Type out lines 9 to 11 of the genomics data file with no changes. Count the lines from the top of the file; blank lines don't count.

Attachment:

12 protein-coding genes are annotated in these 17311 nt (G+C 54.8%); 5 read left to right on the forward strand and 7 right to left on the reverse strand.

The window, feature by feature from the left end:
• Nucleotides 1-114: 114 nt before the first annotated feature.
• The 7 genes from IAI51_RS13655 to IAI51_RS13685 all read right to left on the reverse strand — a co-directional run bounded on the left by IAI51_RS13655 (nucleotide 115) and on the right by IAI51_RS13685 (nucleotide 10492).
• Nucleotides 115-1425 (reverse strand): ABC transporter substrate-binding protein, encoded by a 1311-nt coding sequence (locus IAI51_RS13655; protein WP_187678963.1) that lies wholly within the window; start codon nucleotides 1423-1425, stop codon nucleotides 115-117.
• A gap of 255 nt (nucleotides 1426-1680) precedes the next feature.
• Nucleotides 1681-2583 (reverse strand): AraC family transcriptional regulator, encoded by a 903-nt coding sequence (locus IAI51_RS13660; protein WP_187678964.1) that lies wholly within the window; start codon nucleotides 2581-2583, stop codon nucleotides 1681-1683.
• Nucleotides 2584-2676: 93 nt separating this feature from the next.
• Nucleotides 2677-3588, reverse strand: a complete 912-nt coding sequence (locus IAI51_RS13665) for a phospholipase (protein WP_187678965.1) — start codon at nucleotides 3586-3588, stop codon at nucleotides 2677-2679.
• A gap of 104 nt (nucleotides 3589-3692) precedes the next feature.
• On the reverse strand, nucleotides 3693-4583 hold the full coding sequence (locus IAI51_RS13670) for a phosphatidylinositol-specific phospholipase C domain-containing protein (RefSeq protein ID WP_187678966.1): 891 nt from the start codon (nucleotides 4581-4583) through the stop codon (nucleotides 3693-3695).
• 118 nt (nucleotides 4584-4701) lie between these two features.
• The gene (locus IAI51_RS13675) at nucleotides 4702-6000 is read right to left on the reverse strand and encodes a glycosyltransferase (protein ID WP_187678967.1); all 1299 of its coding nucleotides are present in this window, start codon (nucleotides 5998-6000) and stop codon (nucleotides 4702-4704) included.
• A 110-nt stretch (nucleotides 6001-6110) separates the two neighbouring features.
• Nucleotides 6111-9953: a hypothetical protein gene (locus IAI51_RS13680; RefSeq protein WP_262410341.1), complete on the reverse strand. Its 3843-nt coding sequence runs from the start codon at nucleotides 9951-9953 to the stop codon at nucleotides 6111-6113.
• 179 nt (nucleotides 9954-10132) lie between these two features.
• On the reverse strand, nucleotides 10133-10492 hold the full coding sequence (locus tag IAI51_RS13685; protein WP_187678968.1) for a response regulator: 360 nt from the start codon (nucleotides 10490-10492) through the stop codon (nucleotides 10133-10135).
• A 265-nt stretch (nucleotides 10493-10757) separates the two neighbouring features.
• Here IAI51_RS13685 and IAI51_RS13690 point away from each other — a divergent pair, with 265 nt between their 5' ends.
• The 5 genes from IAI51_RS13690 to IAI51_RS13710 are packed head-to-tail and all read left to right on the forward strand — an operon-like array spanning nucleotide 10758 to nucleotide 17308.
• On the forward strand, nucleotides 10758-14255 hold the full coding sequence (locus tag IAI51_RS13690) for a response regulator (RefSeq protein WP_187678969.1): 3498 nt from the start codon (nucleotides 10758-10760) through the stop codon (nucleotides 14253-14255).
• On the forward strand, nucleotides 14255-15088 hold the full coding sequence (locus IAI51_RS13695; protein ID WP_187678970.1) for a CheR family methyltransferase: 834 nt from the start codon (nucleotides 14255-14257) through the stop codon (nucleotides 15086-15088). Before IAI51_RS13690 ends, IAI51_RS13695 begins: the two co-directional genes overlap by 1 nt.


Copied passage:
• Nucleotides 2677-3588, reverse strand: a complete 912-nt coding sequence (locus IAI51_RS13665) for a phospholipase (protein WP_187678965.1) — start codon at nucleotides 3586-3588, stop codon at nucleotides 2677-2679.
• A gap of 104 nt (nucleotides 3589-3692) precedes the next feature.
• On the reverse strand, nucleotides 3693-4583 hold the full coding sequence (locus IAI51_RS13670) for a phosphatidylinositol-specific phospholipase C domain-containing protein (RefSeq protein ID WP_187678966.1): 891 nt from the start codon (nucleotides 4581-4583) through the stop codon (nucleotides 3693-3695).